Why is it hard to mimic `tail -f` behavior

xuanbao · · 203 次点击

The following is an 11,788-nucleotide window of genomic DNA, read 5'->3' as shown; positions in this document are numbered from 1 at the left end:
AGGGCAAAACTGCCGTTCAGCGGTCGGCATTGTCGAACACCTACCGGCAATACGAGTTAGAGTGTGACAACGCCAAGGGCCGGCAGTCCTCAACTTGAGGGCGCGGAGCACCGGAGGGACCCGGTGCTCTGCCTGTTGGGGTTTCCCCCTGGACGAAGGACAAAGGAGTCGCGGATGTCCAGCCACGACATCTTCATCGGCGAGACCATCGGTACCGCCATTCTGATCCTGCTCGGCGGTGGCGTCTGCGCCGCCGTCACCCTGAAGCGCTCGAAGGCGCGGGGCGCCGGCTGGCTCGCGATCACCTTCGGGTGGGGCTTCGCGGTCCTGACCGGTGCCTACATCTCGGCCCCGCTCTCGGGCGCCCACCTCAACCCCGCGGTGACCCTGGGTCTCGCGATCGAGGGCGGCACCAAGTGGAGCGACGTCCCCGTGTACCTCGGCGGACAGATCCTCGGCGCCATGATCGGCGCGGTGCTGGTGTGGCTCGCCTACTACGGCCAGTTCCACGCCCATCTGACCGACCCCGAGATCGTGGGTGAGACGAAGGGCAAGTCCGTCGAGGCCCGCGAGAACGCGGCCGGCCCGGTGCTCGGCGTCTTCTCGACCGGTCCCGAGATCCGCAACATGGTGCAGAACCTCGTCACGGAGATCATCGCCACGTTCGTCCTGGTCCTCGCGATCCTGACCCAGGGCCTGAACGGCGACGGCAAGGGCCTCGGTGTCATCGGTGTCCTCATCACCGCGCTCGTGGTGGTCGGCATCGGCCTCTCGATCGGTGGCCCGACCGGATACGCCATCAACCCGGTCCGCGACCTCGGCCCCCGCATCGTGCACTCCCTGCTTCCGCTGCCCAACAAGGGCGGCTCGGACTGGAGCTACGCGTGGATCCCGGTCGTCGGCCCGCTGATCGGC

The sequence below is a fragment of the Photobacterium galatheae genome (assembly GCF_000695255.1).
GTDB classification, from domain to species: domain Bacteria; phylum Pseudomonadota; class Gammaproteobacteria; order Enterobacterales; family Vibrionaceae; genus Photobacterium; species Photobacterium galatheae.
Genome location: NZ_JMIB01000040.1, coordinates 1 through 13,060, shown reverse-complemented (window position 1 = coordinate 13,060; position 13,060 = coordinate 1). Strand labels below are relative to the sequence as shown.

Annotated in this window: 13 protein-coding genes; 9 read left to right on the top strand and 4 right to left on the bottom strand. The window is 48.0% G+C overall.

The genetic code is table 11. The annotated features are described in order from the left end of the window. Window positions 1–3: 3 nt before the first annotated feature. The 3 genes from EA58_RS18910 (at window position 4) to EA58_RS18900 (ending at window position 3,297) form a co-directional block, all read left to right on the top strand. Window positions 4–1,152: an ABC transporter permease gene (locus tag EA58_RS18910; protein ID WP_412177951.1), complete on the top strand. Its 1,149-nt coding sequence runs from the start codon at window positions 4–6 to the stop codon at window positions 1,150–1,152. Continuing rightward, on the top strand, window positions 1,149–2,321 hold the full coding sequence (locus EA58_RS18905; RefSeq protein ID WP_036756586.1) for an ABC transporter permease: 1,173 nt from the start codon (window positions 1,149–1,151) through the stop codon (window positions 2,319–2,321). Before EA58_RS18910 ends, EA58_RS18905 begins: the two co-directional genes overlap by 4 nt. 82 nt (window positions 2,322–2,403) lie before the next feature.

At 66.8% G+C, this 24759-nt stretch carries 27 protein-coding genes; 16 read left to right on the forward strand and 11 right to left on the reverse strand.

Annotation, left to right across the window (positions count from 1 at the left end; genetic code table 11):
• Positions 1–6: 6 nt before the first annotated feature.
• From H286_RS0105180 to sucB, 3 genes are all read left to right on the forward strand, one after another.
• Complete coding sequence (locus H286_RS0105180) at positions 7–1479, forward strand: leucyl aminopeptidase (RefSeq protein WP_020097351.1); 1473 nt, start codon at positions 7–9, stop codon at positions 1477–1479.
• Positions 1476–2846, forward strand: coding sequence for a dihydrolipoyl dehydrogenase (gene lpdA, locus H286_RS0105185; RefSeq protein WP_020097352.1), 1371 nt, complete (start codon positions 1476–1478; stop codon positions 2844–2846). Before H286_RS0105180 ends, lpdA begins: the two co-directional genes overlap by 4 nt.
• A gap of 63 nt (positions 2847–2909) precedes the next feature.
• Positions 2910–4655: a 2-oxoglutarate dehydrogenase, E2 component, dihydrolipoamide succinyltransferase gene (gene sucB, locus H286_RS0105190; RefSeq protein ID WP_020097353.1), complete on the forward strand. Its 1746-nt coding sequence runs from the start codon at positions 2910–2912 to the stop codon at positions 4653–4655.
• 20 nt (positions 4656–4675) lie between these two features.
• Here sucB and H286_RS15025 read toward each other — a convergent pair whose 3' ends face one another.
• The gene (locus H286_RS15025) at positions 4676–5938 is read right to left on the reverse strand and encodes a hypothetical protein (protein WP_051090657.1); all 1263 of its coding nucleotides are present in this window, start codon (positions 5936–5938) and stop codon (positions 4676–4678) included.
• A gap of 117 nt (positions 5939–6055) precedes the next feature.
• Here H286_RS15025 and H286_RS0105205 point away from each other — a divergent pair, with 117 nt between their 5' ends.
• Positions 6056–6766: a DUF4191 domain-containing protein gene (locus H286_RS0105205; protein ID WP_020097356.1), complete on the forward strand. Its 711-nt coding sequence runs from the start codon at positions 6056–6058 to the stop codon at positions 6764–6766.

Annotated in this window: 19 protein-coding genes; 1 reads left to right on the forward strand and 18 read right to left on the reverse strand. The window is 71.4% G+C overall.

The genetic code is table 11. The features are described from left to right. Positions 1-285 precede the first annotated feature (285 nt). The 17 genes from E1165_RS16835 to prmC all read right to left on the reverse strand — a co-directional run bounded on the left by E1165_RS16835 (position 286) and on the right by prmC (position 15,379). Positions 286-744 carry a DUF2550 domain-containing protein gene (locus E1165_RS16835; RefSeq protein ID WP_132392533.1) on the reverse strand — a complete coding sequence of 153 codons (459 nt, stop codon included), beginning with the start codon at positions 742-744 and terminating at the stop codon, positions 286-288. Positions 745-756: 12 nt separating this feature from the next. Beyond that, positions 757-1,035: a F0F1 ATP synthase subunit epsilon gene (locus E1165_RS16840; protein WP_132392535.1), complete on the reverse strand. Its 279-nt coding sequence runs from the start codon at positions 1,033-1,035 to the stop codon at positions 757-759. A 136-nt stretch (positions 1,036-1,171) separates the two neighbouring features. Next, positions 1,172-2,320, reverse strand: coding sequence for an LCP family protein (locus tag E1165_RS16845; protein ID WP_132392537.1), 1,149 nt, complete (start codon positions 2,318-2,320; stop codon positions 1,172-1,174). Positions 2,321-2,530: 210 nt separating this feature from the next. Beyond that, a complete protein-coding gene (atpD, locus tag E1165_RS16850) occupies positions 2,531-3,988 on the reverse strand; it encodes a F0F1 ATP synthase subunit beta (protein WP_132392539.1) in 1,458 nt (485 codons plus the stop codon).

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<p>I needed to tail a log file to monitor it for certain keywords. </p> <p>after googling around I ended up with <code>https://github.com/hpcloud/tail</code> which gets the job done, but it&#39;s a big dependency.</p> <p>which made me wonder if it is actually a challenging thing to do even in system languages ?</p> <hr/>**评论:**<br/><br/>MohamedBassem: <pre><p>Here&#39;s a talk from FOSDEM 2017 about implementing <code>tail -f</code> in Go : <a href="https://www.youtube.com/watch?v=lLDWF59aZAo">https://www.youtube.com/watch?v=lLDWF59aZAo</a></p></pre>lobster_johnson: <pre><p>The challenge isn&#39;t really tailing a file as such, it&#39;s tailing it in a way that is cross-platform, detects file changes (e.g. deletes or renames, which requires watching the file descriptor through APIs like inotify), handles named pipes, etc. That <code>hpcloud/tail</code> library also does things like rate limiting.</p> <p>If you just want to tail a single file descriptor on a POSIX system, just keep reading, and sleep a little bit if you get <code>io.EOF</code>.</p> <p>Depending on how portable you want your program to be, you could also consider executing <code>tail</code> as a subprocess, since they&#39;ve already done all the work for you.</p></pre>lstokeworth: <pre><p>Read until EOF. Sleep. Repeat.</p></pre>Sphax: <pre><p>and then you need to handle rotation.</p></pre>eikenberry: <pre><p>tail -f doesn&#39;t do anything special for file rotation except maybe by not choking on file truncates.</p></pre>TheMue: <pre><p>I&#39;ve once had a similar problem and wrote a package to solve it for different sources and targets. See <a href="https://godoc.org/github.com/tideland/golib/scroller" rel="nofollow">https://godoc.org/github.com/tideland/golib/scroller</a></p></pre>disq: <pre><p>There&#39;s also this: <a href="https://github.com/gongo/9t" rel="nofollow">https://github.com/gongo/9t</a> (uh, looks like it&#39;s also using hpcloud/tail)</p></pre>sontags: <pre><p>Perhaps this helps, either to cheat or to use: <a href="https://github.com/google/mtail" rel="nofollow">https://github.com/google/mtail</a></p></pre>prohulaelk: <pre><p>It isn&#39;t, terribly.</p> <p><a href="https://gist.github.com/prohulaelk/204ebe69d65093064a7e2d13a70f7967" rel="nofollow">here</a> is a gist of a simple tail I wrote for use at my job a while ago. Not terribly fantastic code looking back on it (why did I roll my own linked list...?), but it&#39;s less than 200 LOC, only uses the standard library packages, and has worked flawlessly for what I needed it to do for the last couple years.</p></pre>Jarek_m: <pre><p>You can try implementing it using this <a href="https://github.com/fsnotify/fsnotify" rel="nofollow">https://github.com/fsnotify/fsnotify</a></p></pre>adgjzcb: <pre><p>tail&#39;s related repository is <strong><a href="http://github.oldjpg.com/repository/284367" rel="nofollow">file-tail</a></strong> </p> <blockquote> <p>File::Tail for Ruby</p> </blockquote></pre>

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